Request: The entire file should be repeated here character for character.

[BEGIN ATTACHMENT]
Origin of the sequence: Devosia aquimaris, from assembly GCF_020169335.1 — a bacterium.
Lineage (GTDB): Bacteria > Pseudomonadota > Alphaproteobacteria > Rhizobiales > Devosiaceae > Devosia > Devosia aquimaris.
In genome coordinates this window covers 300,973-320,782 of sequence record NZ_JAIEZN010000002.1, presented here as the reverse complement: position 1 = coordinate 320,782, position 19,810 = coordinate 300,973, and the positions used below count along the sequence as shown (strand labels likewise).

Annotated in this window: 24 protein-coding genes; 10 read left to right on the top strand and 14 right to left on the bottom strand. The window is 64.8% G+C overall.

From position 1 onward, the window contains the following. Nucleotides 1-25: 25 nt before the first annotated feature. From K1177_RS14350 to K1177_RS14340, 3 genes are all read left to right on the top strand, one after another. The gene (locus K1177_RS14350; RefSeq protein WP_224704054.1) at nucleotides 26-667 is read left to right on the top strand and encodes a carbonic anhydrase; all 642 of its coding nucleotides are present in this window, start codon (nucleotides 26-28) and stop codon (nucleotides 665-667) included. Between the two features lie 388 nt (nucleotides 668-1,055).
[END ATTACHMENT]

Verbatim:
Origin of the sequence: Devosia aquimaris, from assembly GCF_020169335.1 — a bacterium.
Lineage (GTDB): Bacteria > Pseudomonadota > Alphaproteobacteria > Rhizobiales > Devosiaceae > Devosia > Devosia aquimaris.
In genome coordinates this window covers 300,973-320,782 of sequence record NZ_JAIEZN010000002.1, presented here as the reverse complement: position 1 = coordinate 320,782, position 19,810 = coordinate 300,973, and the positions used below count along the sequence as shown (strand labels likewise).

Annotated in this window: 24 protein-coding genes; 10 read left to right on the top strand and 14 right to left on the bottom strand. The window is 64.8% G+C overall.

From position 1 onward, the window contains the following. Nucleotides 1-25: 25 nt before the first annotated feature. From K1177_RS14350 to K1177_RS14340, 3 genes are all read left to right on the top strand, one after another. The gene (locus K1177_RS14350; RefSeq protein WP_224704054.1) at nucleotides 26-667 is read left to right on the top strand and encodes a carbonic anhydrase; all 642 of its coding nucleotides are present in this window, start codon (nucleotides 26-28) and stop codon (nucleotides 665-667) included. Between the two features lie 388 nt (nucleotides 668-1,055).